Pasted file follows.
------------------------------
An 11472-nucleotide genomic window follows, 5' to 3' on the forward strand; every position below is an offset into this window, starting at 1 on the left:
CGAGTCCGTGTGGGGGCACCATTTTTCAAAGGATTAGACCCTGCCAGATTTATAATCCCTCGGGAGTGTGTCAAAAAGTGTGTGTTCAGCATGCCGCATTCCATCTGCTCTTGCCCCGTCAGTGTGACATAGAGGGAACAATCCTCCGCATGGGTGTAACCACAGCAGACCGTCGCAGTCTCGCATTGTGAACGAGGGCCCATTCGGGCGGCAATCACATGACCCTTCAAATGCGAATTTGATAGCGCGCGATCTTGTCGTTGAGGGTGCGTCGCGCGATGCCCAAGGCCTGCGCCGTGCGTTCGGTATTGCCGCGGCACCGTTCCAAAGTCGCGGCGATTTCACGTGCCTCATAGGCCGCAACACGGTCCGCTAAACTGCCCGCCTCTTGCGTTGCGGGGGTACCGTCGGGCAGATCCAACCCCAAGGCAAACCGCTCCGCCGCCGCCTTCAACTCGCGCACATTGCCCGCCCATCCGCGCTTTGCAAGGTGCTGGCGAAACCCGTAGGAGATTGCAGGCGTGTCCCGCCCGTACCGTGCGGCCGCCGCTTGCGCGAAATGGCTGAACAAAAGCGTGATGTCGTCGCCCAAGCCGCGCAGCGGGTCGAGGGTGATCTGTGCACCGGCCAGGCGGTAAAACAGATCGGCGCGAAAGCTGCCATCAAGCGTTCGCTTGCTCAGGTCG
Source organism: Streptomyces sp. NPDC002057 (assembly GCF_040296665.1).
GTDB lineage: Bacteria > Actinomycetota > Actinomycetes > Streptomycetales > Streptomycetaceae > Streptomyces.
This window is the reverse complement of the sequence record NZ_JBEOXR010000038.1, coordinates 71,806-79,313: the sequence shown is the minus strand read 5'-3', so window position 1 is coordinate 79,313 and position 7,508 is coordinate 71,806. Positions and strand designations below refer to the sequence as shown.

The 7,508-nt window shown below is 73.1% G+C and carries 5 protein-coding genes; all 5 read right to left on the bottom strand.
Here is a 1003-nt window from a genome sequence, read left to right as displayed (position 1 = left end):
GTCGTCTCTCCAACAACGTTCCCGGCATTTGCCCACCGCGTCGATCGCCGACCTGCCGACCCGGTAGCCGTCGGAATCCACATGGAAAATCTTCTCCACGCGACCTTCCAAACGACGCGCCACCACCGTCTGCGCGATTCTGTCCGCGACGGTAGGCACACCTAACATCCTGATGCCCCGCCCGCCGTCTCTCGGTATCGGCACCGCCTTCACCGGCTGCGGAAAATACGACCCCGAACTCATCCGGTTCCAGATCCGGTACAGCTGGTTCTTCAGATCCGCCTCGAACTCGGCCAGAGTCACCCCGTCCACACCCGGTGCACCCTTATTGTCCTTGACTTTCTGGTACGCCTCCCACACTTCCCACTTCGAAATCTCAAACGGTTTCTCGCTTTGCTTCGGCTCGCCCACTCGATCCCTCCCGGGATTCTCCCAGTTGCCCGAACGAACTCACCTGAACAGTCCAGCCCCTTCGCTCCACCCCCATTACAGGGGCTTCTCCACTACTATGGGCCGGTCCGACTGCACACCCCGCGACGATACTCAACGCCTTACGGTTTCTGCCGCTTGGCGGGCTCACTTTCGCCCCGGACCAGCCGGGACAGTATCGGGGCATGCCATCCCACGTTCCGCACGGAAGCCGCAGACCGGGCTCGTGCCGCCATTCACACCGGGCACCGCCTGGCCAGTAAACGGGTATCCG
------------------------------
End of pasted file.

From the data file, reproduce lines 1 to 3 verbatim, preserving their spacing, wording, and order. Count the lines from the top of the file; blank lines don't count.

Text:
An 11472-nucleotide genomic window follows, 5' to 3' on the forward strand; every position below is an offset into this window, starting at 1 on the left:
CGAGTCCGTGTGGGGGCACCATTTTTCAAAGGATTAGACCCTGCCAGATTTATAATCCCTCGGGAGTGTGTCAAAAAGTGTGTGTTCAGCATGCCGCATTCCATCTGCTCTTGCCCCGTCAGTGTGACATAGAGGGAACAATCCTCCGCATGGGTGTAACCACAGCAGACCGTCGCAGTCTCGCATTGTGAACGAGGGCCCATTCGGGCGGCAATCACATGACCCTTCAAATGCGAATTTGATAGCGCGCGATCTTGTCGTTGAGGGTGCGTCGCGCGATGCCCAAGGCCTGCGCCGTGCGTTCGGTATTGCCGCGGCACCGTTCCAAAGTCGCGGCGATTTCACGTGCCTCATAGGCCGCAACACGGTCCGCTAAACTGCCCGCCTCTTGCGTTGCGGGGGTACCGTCGGGCAGATCCAACCCCAAGGCAAACCGCTCCGCCGCCGCCTTCAACTCGCGCACATTGCCCGCCCATCCGCGCTTTGCAAGGTGCTGGCGAAACCCGTAGGAGATTGCAGGCGTGTCCCGCCCGTACCGTGCGGCCGCCGCTTGCGCGAAATGGCTGAACAAAAGCGTGATGTCGTCGCCCAAGCCGCGCAGCGGGTCGAGGGTGATCTGTGCACCGGCCAGGCGGTAAAACAGATCGGCGCGAAAGCTGCCATCAAGCGTTCGCTTGCTCAGGTCG
Source organism: Streptomyces sp. NPDC002057 (assembly GCF_040296665.1).